(d) Next, after denaturation, what long DNA fragment will remain attached to the bead and which will be bead-free but still unable to escape the aqueous droplet?
(e) In the next round of DNA synthesis (after annealing)
(i) what could prime the original DNA fragment that first hybridized to beads?
(ii) are more strands like the original DNA fragment strand (A at the 5’end made)? Explain.
(f) After many cycles the emulsion is broken, beads are collected and whatever was not attached to beads is discarded.
(i) What is the structure of the DNA fragments attached to the beads?
(ii) What primer would you use for DNA sequencing?
(iii) With this preparation method will you be able to sequence from both ends of the DNA fragment?
(g) When you sequence with your chosen primer what will be the first seven nucleotides of sequence that you read?
(h) What TWO functions do those first seven nucleotides serve? (In my example I have used XXX meaning that we can choose any particular sequence we want. As a clue, I will say that a sequencing run will involve at least half a million or so distinct sequences but you may only need 50,000 sequences for any one experiment).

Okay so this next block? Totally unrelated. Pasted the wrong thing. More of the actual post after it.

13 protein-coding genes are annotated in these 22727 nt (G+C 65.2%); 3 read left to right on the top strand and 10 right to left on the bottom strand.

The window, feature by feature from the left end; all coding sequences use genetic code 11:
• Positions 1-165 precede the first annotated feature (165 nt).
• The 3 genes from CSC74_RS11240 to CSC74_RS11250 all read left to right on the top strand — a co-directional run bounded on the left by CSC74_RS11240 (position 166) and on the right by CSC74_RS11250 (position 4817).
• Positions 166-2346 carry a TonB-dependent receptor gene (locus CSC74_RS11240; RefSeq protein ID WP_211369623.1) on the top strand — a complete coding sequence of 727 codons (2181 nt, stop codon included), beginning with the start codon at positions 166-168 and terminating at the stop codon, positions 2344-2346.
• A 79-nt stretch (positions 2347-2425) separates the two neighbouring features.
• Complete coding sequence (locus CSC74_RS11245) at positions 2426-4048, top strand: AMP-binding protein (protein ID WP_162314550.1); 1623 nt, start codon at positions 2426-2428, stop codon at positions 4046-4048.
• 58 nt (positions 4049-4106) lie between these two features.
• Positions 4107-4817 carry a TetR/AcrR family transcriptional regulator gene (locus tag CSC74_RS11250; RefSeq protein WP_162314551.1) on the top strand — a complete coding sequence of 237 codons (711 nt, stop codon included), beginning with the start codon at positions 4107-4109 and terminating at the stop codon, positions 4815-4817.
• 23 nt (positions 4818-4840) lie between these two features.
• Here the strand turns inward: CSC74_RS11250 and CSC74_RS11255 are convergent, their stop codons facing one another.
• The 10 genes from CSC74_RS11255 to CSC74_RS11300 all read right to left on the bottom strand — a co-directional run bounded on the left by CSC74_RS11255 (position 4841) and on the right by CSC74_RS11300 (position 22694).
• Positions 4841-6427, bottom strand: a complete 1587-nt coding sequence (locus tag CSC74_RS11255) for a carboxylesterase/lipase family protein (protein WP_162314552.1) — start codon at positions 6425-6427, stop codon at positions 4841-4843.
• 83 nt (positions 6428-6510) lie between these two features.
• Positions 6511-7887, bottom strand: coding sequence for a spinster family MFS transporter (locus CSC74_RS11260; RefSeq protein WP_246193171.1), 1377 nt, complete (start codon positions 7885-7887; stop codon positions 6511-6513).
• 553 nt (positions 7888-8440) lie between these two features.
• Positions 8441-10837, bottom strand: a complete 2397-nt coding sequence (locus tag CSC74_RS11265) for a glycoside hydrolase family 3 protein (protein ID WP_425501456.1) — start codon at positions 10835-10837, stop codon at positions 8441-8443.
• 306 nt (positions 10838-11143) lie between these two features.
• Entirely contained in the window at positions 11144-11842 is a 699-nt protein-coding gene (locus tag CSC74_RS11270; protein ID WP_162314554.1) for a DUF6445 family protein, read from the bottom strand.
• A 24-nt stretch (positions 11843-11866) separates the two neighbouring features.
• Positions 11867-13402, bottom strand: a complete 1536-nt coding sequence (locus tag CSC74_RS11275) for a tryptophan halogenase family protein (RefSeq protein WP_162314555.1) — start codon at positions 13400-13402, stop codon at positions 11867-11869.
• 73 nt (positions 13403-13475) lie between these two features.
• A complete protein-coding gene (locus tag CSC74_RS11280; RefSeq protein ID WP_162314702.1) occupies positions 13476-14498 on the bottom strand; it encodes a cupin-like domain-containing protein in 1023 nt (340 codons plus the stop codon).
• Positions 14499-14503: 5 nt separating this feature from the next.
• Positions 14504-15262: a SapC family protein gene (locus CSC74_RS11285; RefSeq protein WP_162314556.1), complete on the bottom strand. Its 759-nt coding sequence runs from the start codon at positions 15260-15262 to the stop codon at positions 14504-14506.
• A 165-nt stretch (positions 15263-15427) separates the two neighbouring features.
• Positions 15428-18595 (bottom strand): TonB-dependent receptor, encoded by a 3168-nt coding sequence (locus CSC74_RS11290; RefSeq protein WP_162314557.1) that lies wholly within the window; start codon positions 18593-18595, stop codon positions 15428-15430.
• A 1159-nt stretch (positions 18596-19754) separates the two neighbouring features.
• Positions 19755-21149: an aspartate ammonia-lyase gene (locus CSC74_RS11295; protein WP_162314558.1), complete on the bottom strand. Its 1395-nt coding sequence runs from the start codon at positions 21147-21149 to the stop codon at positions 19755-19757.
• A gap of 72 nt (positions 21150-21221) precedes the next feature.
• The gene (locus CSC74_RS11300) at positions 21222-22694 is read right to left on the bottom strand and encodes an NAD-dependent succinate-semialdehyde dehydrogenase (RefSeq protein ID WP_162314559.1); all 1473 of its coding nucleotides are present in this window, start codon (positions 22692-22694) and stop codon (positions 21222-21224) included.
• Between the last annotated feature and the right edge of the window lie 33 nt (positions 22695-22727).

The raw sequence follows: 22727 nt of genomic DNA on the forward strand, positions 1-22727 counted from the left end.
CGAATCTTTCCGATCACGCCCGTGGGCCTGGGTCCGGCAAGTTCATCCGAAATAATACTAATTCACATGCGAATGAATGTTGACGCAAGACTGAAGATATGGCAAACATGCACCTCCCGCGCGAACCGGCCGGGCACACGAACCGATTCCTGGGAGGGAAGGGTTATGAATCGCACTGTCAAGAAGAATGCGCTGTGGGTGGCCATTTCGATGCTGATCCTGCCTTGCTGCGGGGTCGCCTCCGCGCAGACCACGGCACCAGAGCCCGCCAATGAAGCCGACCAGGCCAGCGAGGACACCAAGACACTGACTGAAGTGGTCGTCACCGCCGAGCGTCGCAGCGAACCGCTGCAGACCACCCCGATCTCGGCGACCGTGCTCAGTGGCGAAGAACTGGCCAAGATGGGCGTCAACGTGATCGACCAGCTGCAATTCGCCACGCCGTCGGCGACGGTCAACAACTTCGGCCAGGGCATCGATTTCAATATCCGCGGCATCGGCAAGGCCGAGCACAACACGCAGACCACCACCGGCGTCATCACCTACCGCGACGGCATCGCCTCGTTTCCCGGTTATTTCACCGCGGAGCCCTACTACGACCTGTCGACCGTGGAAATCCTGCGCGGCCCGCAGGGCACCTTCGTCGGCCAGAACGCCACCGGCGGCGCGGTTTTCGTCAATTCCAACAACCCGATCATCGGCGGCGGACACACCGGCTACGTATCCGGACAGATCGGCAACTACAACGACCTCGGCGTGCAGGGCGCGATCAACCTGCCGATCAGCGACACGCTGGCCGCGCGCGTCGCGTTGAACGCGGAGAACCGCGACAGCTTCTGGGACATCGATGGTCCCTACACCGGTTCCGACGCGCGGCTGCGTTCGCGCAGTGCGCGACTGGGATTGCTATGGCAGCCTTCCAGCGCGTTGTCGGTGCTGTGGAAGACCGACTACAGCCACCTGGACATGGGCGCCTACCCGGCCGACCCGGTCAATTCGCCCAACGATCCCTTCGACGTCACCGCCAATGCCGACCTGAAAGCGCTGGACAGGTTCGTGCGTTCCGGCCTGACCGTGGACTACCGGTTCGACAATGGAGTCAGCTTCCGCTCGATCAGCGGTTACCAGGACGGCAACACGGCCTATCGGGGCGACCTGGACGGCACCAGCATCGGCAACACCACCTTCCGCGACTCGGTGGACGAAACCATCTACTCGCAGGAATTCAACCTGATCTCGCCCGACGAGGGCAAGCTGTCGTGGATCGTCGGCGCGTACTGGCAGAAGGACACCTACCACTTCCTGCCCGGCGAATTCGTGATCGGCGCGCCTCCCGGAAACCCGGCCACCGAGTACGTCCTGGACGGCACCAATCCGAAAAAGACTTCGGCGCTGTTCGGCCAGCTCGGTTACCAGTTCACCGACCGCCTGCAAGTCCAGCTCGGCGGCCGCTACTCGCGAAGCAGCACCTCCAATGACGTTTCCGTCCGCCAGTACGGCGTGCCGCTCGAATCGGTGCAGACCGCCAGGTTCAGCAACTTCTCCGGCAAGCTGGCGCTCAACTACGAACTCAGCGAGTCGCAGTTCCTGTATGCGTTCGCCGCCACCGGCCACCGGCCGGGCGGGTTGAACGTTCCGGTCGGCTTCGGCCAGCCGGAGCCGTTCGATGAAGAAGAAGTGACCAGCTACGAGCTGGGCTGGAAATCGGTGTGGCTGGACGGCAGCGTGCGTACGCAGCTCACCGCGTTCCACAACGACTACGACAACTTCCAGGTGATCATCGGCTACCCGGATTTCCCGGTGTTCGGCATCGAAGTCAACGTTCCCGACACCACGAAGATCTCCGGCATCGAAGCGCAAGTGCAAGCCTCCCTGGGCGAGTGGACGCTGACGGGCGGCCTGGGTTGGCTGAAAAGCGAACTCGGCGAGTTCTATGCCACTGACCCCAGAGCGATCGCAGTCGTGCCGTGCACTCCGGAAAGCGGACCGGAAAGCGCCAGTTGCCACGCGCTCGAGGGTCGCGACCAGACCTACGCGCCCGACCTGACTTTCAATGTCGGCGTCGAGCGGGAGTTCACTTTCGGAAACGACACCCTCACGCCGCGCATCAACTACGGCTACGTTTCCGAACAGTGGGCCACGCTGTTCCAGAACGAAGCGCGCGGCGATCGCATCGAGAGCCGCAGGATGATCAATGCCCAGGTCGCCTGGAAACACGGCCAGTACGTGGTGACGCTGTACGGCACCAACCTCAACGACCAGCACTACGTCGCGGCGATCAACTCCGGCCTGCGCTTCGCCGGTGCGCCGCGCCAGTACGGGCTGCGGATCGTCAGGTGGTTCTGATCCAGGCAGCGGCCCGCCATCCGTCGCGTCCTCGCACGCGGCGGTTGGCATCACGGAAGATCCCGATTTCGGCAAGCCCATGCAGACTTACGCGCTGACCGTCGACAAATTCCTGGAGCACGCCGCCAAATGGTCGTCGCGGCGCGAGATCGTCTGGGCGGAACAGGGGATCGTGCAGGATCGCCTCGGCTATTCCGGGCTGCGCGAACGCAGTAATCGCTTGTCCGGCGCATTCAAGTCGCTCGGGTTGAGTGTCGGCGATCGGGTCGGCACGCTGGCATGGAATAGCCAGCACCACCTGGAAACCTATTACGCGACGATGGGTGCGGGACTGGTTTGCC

2. Comparing sequencing methods
(a) The length of sequence read from any one template for both 454 and Illumina sequencing depends on maintaining synchronous extension of all templates (i.e. that nucleotide is added to almost all copies of a template at each cycle that the correct nucleotide is supplied).
Read lengths are characteristically shorter for Illumina than for 454 sequencing. Why is that? Try to think of at least TWO differences in the sequencing protocols that contribute to this difference.
(b) The number of sequences read in any one run is generally around 100 times more for Illumina than for 454 sequencing. Why is that?
(c) Other methods you will come to later (including “PacBio”) can give even longer read lengths than 454. Still, using 454 and Illumina as examples of long versus short-read and high versus enormously high capacity (as put forth in (a) and (b) above), which of the two methods would you choose for the following applications:
(i) a complex genome with many repeated sequences (like the human genome) that has never been sequenced before? Explain.
(ii) sequencing DNA from a human cancer (which will contain several different populations of cells with different mutations) to try to chronicle which mutations in protein-coding genes are present?
Explain.